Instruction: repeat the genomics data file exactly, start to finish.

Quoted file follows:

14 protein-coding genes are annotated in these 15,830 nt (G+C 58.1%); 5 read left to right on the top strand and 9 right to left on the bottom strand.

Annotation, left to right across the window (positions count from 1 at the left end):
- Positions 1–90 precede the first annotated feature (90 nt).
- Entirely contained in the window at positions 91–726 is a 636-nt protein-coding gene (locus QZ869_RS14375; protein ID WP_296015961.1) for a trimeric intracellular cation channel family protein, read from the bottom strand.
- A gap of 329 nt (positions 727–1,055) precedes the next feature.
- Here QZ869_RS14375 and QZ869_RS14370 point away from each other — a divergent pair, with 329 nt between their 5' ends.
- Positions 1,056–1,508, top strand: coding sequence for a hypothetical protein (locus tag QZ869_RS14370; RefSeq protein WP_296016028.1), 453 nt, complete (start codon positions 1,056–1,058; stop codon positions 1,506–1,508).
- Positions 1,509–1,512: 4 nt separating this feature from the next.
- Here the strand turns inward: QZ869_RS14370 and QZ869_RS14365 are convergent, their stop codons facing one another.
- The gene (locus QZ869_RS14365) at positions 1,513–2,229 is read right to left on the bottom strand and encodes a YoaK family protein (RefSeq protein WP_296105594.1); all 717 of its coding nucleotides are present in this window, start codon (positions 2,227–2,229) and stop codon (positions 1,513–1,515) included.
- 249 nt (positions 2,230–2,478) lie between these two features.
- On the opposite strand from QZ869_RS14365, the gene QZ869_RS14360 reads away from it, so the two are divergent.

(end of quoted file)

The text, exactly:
14 protein-coding genes are annotated in these 15,830 nt (G+C 58.1%); 5 read left to right on the top strand and 9 right to left on the bottom strand.

Annotation, left to right across the window (positions count from 1 at the left end):
- Positions 1–90 precede the first annotated feature (90 nt).
- Entirely contained in the window at positions 91–726 is a 636-nt protein-coding gene (locus QZ869_RS14375; protein ID WP_296015961.1) for a trimeric intracellular cation channel family protein, read from the bottom strand.
- A gap of 329 nt (positions 727–1,055) precedes the next feature.
- Here QZ869_RS14375 and QZ869_RS14370 point away from each other — a divergent pair, with 329 nt between their 5' ends.
- Positions 1,056–1,508, top strand: coding sequence for a hypothetical protein (locus tag QZ869_RS14370; RefSeq protein WP_296016028.1), 453 nt, complete (start codon positions 1,056–1,058; stop codon positions 1,506–1,508).
- Positions 1,509–1,512: 4 nt separating this feature from the next.
- Here the strand turns inward: QZ869_RS14370 and QZ869_RS14365 are convergent, their stop codons facing one another.
- The gene (locus QZ869_RS14365) at positions 1,513–2,229 is read right to left on the bottom strand and encodes a YoaK family protein (RefSeq protein WP_296105594.1); all 717 of its coding nucleotides are present in this window, start codon (positions 2,227–2,229) and stop codon (positions 1,513–1,515) included.
- 249 nt (positions 2,230–2,478) lie between these two features.
- On the opposite strand from QZ869_RS14365, the gene QZ869_RS14360 reads away from it, so the two are divergent.